Following the Prime Minister’s announcement on Saturday 31 October, of a second England-wide lockdown, we’re really sad to say that we are having to close our gates for the second time.
We welcome news that the application deadline for the Government’s Zoo Animals Fund has been extended. This is something we and other charity zoos have been calling for. However, since the fund was expanded back in August, only three grants have been awarded and little over £2 million of the £100 million pot has been spent. This is because the eligibility criteria is far too restrictive and the ambition of the funding too limited. It effectively requires a zoo to be on the verge of bankruptcy before it can access any funding, while any support for our vital conservation and education work – the reason we exist – is completely excluded. We urge the Government to use this extended timeframe as an opportunity to rethink and to make the changes required to ensure the money is put to good use and doesn’t go to waste.
OUR STATEMENT ON THE ZOO ANIMALS FUND – AUGUST 2020
While the announcement of the Government’s Zoo Animals Fund is welcome news for some zoos and aquariums, the £100m fund is again not applicable to all large charity zoos, including Chester Zoo. We find ourselves in the exact same situation as when the £100m Emergency Zoo Fund was announced previously, and the £14m Zoo Fund prior to that. We have no access to these funds and so we must continue to rely on the goodwill, compassion and amazing support of the public to Save Our Zoo.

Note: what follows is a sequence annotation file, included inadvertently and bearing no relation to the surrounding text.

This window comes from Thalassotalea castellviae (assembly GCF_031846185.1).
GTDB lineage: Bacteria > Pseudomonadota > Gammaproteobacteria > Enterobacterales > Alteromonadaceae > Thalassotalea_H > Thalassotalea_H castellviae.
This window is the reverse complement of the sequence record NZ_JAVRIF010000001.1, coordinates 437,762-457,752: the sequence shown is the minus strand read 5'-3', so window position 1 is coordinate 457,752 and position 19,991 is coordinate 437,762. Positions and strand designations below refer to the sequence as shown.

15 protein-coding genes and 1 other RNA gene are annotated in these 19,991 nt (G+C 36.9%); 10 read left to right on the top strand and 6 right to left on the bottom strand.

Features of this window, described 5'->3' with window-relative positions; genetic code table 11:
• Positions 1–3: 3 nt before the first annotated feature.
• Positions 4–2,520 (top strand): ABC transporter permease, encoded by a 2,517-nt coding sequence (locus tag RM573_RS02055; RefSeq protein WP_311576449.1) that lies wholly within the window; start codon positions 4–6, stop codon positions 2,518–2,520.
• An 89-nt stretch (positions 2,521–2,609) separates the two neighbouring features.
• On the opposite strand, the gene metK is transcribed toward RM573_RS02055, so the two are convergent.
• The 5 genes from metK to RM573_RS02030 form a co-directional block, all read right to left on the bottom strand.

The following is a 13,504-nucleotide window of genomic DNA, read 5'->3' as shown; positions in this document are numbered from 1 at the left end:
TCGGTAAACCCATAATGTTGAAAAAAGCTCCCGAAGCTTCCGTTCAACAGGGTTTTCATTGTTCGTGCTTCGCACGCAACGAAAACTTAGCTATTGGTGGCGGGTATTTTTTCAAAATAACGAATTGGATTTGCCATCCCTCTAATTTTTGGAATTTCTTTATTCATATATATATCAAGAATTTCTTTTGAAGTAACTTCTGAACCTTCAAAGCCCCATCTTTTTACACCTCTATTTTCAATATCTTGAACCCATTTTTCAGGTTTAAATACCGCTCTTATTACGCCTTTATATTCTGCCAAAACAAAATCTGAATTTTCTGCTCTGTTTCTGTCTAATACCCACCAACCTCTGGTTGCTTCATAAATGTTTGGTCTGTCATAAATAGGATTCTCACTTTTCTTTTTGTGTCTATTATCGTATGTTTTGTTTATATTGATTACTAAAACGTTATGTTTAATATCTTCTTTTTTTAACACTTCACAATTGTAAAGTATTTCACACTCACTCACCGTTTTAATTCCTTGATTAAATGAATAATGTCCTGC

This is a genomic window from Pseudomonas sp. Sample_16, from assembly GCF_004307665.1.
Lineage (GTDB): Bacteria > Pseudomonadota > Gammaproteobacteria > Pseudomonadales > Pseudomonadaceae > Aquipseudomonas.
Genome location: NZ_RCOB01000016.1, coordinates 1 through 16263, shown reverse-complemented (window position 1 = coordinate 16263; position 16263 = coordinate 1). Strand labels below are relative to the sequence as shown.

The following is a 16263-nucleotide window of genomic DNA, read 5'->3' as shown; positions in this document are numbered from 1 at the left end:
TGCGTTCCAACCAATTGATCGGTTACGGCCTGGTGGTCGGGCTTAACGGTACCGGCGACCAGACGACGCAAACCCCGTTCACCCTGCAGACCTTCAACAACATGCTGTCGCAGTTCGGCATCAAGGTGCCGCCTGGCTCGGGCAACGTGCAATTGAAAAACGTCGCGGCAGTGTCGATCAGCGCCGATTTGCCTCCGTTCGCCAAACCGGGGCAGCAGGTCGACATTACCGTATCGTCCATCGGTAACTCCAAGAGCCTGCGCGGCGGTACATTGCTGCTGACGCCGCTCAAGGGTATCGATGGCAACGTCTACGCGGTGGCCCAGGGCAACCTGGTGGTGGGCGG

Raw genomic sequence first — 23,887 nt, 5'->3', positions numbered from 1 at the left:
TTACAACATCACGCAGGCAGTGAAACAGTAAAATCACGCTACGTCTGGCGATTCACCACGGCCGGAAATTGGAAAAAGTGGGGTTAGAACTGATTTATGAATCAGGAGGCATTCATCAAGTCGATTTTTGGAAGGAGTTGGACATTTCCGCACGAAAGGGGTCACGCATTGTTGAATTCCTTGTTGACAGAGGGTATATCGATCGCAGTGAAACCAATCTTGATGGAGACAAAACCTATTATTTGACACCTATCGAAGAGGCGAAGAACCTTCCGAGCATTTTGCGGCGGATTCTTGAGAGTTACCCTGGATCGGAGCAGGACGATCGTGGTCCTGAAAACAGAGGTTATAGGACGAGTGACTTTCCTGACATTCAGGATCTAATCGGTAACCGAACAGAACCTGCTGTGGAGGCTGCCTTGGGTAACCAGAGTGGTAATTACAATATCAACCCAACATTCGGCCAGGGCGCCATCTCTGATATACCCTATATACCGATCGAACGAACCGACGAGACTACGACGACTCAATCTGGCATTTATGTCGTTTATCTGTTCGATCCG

As we’ve said many times, we are, of course, pleased to see some financial support for the zoo and aquarium sector. But, as we have also said many times, Chester Zoo is again not able to benefit given the current parameters that have been applied to the fund. Our mission to prevent extinction therefore remains at risk.
The Government has said it is continuing to talk to large zoos like us to explore ways of supporting us and our vital efforts to prevent extinction. But still there is nothing on the table. After significant time spent in lengthy, and what have been seemingly very positive discussions with Government representatives for several months, this is extremely disappointing for us. As a leading conservation and education charity of global importance, the aims of our species-saving conservation work, of our ground-breaking scientific research and of our vital education programmes in the UK and around the world, are broadly aligned with the Government’s own environmental objectives. So why aren’t they supporting us?
The Government has recognised the high running costs of caring for animals at zoos across the country. But it must also understand the far-reaching and long-term implications of COVID-19 on our critical work to protect threatened species globally.
For the zoos and aquariums that are able to benefit, the speed at which these funds are being disseminated to the places that desperately need it must urgently increase. Only just over £2m has been spent so far. It would be awful to think that these funds are in fact designed to do nothing more than achieve positive headlines for the Government. But what else is the point of announcing £100m of funding if zoos still can’t access it?
We urgently call on the Government to make changes to the scheme and ensure financial help also reaches large charity zoos. Currently, with no tailored funding or support from the Government, we will need to continue our fundraising efforts whilst opening to limited visitor numbers – once again relying on the incredible actions of the public to Save our Zoo.
Due to Storm Ciara the zoo will be CLOSED today, Sunday 9 February